I remember having seen something like a heavy fog swirlling about my head and then soaking me before I got lost in it. That was the last thing I remember.<<<<<<<<<<<<<<

My translations are quite liberal but in my own mind they capture the ideas of the author in everyday American English.

Let's keep this kind of thing going.

jerezano.


prmjcm


Sep 11, 2008, 8:28 AM

Post #33 of 48 (12703 views)

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Re: [jerezano] Digo/

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Yes please keep the love poems going they are beautiful and I copy and paste them to my beautiful mexican girlfriend.
Pat in San Pancho, GTO


sergiogomez / Moderator

Sep 11, 2008, 9:39 AM

Post #34 of 48 (12695 views)

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Re: [prmjcm] Digo/

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Music is poetry, too! This is one of my favorites.

Las horas mas lindas las paso contigo si.
No quiero ni pensar si un dia me faltas tu
no quiero ni pensarlo amor.
Tu me acostumbraste a ser como un nino.
No quiero ni pensar si un dia me faltas tu
no quiero ni pensarlo amor.

Pideme la luna te la bajare,
pideme una estrella hasta alla me ire.
Mas nunca me digas no te quiero mas
porque esas palabras me hacen mucho mal.
Pideme la vida y te demostrare
cuanto yo te quise y cuanto te amare.
Tu fuiste y has sido para mi el amor
regalo mas lindo que me ha dado Dios.


Oscar2

Sep 11, 2008, 10:09 AM

Post #35 of 48 (12691 views)

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Re: [prmjcm] Digo/

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Personally, I agree with Jerezano and Prmjcm, we need more of same and I too am tremendously enjoying the flair in the Spanish language which gives it an edge pierced by poetry and romantic phrases. It gives rise to a new spirited interest and better understanding of the word.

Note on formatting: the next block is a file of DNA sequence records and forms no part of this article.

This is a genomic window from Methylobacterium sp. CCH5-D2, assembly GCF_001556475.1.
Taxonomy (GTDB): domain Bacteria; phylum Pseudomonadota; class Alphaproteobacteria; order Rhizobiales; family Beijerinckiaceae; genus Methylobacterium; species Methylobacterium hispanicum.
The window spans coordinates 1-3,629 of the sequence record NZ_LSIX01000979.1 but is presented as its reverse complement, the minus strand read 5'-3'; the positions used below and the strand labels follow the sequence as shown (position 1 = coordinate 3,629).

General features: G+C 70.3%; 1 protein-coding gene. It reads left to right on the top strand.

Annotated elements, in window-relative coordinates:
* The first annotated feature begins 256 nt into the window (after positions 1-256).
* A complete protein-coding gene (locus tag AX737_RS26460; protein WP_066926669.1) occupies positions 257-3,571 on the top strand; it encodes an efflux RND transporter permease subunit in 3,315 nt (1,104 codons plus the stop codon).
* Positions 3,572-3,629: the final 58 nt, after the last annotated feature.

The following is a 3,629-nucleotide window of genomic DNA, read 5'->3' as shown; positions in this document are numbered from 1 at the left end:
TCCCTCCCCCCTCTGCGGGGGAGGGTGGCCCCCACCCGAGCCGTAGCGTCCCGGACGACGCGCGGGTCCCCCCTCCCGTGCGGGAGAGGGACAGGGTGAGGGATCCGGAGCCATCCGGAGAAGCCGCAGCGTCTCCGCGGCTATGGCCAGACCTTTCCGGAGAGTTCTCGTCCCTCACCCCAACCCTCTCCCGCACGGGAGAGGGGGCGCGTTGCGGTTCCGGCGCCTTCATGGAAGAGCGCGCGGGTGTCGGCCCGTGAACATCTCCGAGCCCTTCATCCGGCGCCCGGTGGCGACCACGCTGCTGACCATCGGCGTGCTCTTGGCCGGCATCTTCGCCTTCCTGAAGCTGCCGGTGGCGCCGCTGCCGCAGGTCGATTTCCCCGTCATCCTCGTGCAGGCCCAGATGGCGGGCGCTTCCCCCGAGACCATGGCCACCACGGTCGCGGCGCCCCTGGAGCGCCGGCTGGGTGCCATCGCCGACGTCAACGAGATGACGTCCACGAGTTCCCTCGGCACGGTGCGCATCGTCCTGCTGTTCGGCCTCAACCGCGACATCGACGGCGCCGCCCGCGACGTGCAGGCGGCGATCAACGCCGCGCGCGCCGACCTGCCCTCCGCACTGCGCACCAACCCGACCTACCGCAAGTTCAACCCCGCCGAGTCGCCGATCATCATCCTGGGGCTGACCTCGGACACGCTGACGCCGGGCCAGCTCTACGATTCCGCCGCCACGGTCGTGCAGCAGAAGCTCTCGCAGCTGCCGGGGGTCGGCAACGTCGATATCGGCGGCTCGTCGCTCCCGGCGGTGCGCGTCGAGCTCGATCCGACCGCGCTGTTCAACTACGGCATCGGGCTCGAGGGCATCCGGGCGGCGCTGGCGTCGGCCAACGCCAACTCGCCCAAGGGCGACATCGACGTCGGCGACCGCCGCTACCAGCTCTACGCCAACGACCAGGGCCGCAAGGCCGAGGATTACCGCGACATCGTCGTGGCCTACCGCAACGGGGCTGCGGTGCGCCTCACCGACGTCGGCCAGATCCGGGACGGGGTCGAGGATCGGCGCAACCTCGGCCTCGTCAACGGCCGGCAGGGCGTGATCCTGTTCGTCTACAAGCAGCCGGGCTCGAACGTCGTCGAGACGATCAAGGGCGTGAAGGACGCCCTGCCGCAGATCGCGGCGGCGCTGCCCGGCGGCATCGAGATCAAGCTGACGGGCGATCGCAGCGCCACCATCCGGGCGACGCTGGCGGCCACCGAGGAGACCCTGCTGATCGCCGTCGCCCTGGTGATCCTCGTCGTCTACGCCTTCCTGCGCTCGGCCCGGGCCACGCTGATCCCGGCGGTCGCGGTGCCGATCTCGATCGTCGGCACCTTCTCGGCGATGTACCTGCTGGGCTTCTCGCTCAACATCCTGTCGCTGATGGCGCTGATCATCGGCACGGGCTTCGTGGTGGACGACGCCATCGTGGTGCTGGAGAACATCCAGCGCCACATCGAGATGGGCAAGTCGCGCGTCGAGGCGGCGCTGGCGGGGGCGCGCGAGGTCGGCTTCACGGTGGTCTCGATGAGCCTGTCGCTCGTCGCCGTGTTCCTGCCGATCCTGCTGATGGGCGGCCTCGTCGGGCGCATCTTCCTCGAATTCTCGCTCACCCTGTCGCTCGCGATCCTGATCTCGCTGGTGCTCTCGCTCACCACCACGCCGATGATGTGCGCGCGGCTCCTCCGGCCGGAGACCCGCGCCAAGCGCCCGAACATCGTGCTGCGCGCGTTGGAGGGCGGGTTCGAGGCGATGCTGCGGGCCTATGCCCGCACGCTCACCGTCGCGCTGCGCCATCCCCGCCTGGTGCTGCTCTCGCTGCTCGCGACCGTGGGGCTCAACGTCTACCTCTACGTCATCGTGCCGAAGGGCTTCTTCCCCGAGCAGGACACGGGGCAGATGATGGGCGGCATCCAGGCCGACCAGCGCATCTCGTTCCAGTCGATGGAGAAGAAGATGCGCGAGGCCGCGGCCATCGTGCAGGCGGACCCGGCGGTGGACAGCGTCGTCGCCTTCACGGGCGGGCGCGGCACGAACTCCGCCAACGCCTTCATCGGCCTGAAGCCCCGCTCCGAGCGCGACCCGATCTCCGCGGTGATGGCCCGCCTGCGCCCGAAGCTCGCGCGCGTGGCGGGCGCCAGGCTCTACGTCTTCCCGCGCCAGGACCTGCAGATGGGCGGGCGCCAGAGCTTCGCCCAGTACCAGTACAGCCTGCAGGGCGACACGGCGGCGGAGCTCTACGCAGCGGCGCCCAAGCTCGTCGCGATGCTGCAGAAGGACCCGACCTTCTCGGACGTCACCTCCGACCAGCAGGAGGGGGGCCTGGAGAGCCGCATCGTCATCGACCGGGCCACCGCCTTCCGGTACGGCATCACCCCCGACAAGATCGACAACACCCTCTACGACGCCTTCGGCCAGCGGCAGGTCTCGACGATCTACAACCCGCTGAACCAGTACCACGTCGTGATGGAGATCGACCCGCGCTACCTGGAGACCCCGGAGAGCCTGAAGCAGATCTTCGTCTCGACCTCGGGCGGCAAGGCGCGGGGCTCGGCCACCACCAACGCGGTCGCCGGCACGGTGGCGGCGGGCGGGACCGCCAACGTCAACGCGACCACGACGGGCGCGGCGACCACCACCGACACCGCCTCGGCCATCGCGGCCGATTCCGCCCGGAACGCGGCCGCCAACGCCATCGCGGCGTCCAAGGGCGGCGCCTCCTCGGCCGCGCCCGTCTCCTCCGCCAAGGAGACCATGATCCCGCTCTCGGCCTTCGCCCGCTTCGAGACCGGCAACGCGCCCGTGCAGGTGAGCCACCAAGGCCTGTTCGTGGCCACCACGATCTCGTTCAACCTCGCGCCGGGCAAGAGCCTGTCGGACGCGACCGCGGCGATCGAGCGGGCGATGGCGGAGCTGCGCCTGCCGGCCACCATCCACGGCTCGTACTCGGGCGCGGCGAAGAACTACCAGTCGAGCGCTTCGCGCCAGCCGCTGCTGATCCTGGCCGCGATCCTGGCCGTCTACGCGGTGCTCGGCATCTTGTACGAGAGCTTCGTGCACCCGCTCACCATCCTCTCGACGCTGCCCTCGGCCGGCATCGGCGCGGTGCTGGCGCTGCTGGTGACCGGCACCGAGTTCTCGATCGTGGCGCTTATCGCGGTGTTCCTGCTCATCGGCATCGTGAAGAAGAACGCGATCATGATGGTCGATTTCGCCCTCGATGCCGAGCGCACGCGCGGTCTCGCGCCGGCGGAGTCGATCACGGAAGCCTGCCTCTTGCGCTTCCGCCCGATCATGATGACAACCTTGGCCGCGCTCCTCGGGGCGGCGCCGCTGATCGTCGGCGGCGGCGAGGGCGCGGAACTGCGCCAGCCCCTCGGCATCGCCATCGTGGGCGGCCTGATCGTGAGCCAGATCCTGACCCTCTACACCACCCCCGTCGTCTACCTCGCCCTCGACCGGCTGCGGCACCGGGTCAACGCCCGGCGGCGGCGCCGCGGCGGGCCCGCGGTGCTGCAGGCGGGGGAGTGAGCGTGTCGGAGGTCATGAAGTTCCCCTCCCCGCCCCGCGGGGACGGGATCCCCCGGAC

English translations are a challenge and are not for the faint of heart; it is imaginative, artful and is touched by personal persuasion. Yes, as Jerezano put it, English translations sometimes can best be served by ones own liberal but yet English stylized ingredient.

Here is another phrase which delivers something caught between interpretation:

Si amándote es erróneo, entonces, no quiero tener razón.

Loving you is not wrong, nor needs reason, it just is.

(This post was edited by Oscar2 on Sep 11, 2008, 11:29 AM)


sergiogomez / Moderator

Sep 11, 2008, 1:50 PM

Post #36 of 48 (12671 views)

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Re: [Oscar2] Digo/

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Reminds me of a song that always makes me smile:

Tú tienes mi amor. Si amarte es pecado, quiero ser pecador.

Spanish is a lot more flexible and creative than English in many ways, which makes it fun. Someone said once that every Mexican is a born poet just because the language lends itself to wordplay and poetry (well, every Spanish-speaker, but whoever wrote it was biased toward Mexicans!).

Take this, for example. Poquitote. Poco + ito (little) + ote (a lot). So which is it, a little or a lot? My boyfriend pulled this word out of the closet once when someone at a party claimed to just want a little food and ended up eating a lot.


quevedo

Sep 11, 2008, 7:06 PM

Post #37 of 48 (12652 views)

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Re: [jerezano] I feel as if somebody is walking on our graves

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Amigo Jerezano, you don't know those are voices from the dead until you reach the end of the phrase. In Pedro Páramo time jumps forward and backwards; you never really know when you are; who is alive and who is dead. Adding "on our graves" to the translation takes all realismo mágico from the text.

Saludos cordiales,

Quevedo


quevedo

Sep 11, 2008, 7:14 PM

Post #38 of 48 (12649 views)

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Re: [Oscar2] Si amarte

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I think the phrase should read, Si amarte es erróneo, entonces no quiero tener razón. If loving you is wrong, then I don't want to be right.

Am I right or wrong?

Quevedo


sergiogomez / Moderator

Sep 11, 2008, 7:53 PM

Post #39 of 48 (12645 views)

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Re: [quevedo] Si amarte

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Absolutamente correcto. ¡Qué romántico!


Oscar2

Sep 12, 2008, 9:50 AM

Post #40 of 48 (12629 views)

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Re: [sergiogomez] Digo/